Babcock & Wilcox Forged Steel Boiler Header – 1926

Babcock & Wilcox Forged Steel Boiler Header – 1926

Usage conditions apply
This is a 1926 example of a boiler header made by the Babcock & Wilcox Company of Providence, Rhode Island. Boiler headers are metal fittings that connect the water tubes inside a boiler. Their purpose is to distribute water into the lower ends of the tubes and to extract heated water and steam from the upper ends.
This example (shown at the right of the image) was made of forged steel and was intended for boilers with high steam pressures of 1,400 pounds per square inch. The header has a rectangular cross section with rounded corners. The forged steel walls are approximately one inch thick. A section of a single steel water tube is seen projecting to the upper right. It was inserted into the header and expanded to make a tight and strong seal.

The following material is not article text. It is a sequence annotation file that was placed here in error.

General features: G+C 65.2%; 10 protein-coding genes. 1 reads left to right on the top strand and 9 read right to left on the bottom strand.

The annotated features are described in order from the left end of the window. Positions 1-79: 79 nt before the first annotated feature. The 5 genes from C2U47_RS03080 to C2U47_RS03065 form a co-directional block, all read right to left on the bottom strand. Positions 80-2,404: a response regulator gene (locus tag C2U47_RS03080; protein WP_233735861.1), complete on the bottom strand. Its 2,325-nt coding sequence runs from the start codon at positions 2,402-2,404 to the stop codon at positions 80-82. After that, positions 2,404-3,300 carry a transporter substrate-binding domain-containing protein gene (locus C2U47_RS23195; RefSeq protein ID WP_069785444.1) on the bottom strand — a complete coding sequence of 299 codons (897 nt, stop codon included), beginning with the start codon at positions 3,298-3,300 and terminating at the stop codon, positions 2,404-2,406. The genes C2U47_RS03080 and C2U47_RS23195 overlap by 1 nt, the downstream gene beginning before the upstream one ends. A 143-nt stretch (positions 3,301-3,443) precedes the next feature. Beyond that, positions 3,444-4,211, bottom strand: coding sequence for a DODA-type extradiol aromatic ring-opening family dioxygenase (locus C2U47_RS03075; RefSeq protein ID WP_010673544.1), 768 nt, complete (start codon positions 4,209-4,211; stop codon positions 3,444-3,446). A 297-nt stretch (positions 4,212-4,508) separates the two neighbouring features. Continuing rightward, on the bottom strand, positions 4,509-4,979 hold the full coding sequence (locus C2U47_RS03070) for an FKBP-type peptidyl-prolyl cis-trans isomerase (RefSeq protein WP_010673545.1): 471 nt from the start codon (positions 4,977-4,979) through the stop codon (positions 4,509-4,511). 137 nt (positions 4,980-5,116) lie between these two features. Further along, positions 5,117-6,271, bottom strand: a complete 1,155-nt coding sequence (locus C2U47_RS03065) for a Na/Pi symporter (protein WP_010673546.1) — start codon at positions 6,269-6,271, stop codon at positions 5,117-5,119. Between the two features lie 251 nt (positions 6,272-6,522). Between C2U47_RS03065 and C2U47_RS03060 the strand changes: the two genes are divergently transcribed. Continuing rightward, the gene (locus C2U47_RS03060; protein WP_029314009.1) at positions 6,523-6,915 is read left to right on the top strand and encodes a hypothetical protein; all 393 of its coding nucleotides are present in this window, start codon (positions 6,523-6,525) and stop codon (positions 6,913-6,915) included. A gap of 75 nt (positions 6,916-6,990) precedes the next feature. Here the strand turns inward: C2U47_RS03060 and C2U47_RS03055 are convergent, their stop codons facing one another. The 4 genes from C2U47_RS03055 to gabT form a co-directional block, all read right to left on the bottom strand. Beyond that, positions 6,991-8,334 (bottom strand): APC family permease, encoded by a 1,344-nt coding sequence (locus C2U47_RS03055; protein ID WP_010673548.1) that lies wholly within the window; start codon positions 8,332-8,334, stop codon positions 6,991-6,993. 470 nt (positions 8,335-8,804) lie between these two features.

Early (ca 1870) boilers operated at much lower pressures, and headers were then made of cast iron. Such a header (309871) is shown at the left of the image.
George H. Babcock and Stephen Wilcox, Jr. were inventors and established Babcock, Wilcox & Company in 1867 to manufacture water tube boilers. The company continues in business as of 2016.
Object Name
Boiler, Steam
header, boiler
ID Number
catalog number
accession number
Credit Line
Gift of Babcock & Wilcox, New York, New York
Steam Engines
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Work and Industry: Mechanical and Civil Engineering
Engineering, Building, and Architecture
Power Machinery
Exhibition Location
National Museum of American History
Data Source
National Museum of American History
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